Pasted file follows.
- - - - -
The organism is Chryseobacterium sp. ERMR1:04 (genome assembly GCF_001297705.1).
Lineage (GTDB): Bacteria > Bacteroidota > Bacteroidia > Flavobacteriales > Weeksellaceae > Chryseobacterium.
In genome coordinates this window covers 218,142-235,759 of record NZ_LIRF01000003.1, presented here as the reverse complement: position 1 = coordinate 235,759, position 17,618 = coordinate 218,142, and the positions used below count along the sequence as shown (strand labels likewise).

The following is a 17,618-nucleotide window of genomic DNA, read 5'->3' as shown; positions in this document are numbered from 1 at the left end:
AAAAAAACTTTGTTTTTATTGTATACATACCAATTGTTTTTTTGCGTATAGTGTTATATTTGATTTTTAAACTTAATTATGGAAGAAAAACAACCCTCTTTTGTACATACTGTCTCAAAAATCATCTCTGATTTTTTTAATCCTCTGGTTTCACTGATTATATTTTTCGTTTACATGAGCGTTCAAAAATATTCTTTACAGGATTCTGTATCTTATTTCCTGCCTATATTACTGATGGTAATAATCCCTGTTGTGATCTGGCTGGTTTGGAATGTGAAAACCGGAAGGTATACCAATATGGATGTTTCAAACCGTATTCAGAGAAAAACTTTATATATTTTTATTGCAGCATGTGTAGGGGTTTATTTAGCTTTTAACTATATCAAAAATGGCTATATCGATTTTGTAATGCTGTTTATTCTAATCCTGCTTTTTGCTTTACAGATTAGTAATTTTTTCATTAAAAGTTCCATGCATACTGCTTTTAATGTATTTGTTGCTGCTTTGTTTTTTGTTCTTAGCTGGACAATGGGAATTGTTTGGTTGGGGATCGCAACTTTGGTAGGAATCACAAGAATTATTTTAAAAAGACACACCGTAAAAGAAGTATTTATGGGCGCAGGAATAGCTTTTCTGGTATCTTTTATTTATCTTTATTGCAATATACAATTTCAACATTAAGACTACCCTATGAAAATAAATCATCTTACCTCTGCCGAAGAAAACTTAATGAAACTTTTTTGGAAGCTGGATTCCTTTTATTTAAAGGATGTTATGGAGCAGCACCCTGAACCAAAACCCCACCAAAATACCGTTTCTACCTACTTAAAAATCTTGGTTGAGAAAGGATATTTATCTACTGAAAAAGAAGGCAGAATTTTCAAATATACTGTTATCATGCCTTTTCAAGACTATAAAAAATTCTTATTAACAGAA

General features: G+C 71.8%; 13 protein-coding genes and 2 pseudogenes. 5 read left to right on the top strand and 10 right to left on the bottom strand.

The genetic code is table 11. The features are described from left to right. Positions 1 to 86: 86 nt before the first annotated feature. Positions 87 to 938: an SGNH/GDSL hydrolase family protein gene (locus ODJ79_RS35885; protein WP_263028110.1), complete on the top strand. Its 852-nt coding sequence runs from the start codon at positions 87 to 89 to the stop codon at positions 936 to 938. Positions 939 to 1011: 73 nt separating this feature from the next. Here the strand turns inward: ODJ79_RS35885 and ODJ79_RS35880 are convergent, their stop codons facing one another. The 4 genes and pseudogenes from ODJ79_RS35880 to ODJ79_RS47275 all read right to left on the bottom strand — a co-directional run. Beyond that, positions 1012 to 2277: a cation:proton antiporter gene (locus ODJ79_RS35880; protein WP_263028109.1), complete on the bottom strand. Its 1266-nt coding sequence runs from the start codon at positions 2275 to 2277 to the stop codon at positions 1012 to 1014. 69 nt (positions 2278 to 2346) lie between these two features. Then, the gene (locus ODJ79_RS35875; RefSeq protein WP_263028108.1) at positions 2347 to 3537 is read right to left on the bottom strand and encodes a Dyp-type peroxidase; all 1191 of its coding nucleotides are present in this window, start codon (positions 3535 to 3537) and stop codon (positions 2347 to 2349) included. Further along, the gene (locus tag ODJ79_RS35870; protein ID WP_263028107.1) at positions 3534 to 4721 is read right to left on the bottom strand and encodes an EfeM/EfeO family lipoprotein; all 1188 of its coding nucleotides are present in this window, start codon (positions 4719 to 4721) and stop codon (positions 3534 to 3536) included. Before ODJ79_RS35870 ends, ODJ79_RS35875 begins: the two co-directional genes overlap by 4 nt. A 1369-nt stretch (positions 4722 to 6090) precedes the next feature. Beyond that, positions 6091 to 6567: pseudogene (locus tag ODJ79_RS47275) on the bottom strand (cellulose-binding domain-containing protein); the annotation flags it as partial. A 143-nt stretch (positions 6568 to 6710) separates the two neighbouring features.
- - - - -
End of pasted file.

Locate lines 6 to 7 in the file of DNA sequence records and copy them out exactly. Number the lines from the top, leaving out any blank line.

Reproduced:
General features: G+C 71.8%; 13 protein-coding genes and 2 pseudogenes. 5 read left to right on the top strand and 10 right to left on the bottom strand.

The genetic code is table 11. The features are described from left to right. Positions 1 to 86: 86 nt before the first annotated feature. Positions 87 to 938: an SGNH/GDSL hydrolase family protein gene (locus ODJ79_RS35885; protein WP_263028110.1), complete on the top strand. Its 852-nt coding sequence runs from the start codon at positions 87 to 89 to the stop codon at positions 936 to 938. Positions 939 to 1011: 73 nt separating this feature from the next. Here the strand turns inward: ODJ79_RS35885 and ODJ79_RS35880 are convergent, their stop codons facing one another. The 4 genes and pseudogenes from ODJ79_RS35880 to ODJ79_RS47275 all read right to left on the bottom strand — a co-directional run. Beyond that, positions 1012 to 2277: a cation:proton antiporter gene (locus ODJ79_RS35880; protein WP_263028109.1), complete on the bottom strand. Its 1266-nt coding sequence runs from the start codon at positions 2275 to 2277 to the stop codon at positions 1012 to 1014. 69 nt (positions 2278 to 2346) lie between these two features. Then, the gene (locus ODJ79_RS35875; RefSeq protein WP_263028108.1) at positions 2347 to 3537 is read right to left on the bottom strand and encodes a Dyp-type peroxidase; all 1191 of its coding nucleotides are present in this window, start codon (positions 3535 to 3537) and stop codon (positions 2347 to 2349) included. Further along, the gene (locus tag ODJ79_RS35870; protein ID WP_263028107.1) at positions 3534 to 4721 is read right to left on the bottom strand and encodes an EfeM/EfeO family lipoprotein; all 1188 of its coding nucleotides are present in this window, start codon (positions 4719 to 4721) and stop codon (positions 3534 to 3536) included. Before ODJ79_RS35870 ends, ODJ79_RS35875 begins: the two co-directional genes overlap by 4 nt. A 1369-nt stretch (positions 4722 to 6090) precedes the next feature. Beyond that, positions 6091 to 6567: pseudogene (locus tag ODJ79_RS47275) on the bottom strand (cellulose-binding domain-containing protein); the annotation flags it as partial. A 143-nt stretch (positions 6568 to 6710) separates the two neighbouring features.